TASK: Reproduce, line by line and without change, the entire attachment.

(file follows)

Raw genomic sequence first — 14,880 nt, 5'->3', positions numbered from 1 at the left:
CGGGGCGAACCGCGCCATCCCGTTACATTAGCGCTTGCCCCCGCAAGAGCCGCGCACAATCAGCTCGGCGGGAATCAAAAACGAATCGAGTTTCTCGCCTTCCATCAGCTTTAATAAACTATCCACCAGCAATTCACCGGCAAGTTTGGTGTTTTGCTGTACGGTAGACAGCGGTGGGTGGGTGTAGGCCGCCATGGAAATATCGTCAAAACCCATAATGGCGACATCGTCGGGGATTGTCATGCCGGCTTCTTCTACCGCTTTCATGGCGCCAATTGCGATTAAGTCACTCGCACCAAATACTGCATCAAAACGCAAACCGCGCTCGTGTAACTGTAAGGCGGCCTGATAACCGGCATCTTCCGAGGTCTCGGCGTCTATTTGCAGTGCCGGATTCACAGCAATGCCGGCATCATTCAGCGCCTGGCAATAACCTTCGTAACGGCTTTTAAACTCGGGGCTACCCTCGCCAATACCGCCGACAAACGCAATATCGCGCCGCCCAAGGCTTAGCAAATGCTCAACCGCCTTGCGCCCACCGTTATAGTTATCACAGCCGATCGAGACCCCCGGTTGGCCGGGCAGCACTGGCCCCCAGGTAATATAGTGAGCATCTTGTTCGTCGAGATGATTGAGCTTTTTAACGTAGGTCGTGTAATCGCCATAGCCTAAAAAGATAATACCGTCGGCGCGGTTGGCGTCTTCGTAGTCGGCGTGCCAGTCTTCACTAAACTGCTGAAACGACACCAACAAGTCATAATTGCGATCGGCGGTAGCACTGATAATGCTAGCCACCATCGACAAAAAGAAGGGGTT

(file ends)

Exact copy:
Raw genomic sequence first — 14,880 nt, 5'->3', positions numbered from 1 at the left:
CGGGGCGAACCGCGCCATCCCGTTACATTAGCGCTTGCCCCCGCAAGAGCCGCGCACAATCAGCTCGGCGGGAATCAAAAACGAATCGAGTTTCTCGCCTTCCATCAGCTTTAATAAACTATCCACCAGCAATTCACCGGCAAGTTTGGTGTTTTGCTGTACGGTAGACAGCGGTGGGTGGGTGTAGGCCGCCATGGAAATATCGTCAAAACCCATAATGGCGACATCGTCGGGGATTGTCATGCCGGCTTCTTCTACCGCTTTCATGGCGCCAATTGCGATTAAGTCACTCGCACCAAATACTGCATCAAAACGCAAACCGCGCTCGTGTAACTGTAAGGCGGCCTGATAACCGGCATCTTCCGAGGTCTCGGCGTCTATTTGCAGTGCCGGATTCACAGCAATGCCGGCATCATTCAGCGCCTGGCAATAACCTTCGTAACGGCTTTTAAACTCGGGGCTACCCTCGCCAATACCGCCGACAAACGCAATATCGCGCCGCCCAAGGCTTAGCAAATGCTCAACCGCCTTGCGCCCACCGTTATAGTTATCACAGCCGATCGAGACCCCCGGTTGGCCGGGCAGCACTGGCCCCCAGGTAATATAGTGAGCATCTTGTTCGTCGAGATGATTGAGCTTTTTAACGTAGGTCGTGTAATCGCCATAGCCTAAAAAGATAATACCGTCGGCGCGGTTGGCGTCTTCGTAGTCGGCGTGCCAGTCTTCACTAAACTGCTGAAACGACACCAACAAGTCATAATTGCGATCGGCGGTAGCACTGATAATGCTAGCCACCATCGACAAAAAGAAGGGGTT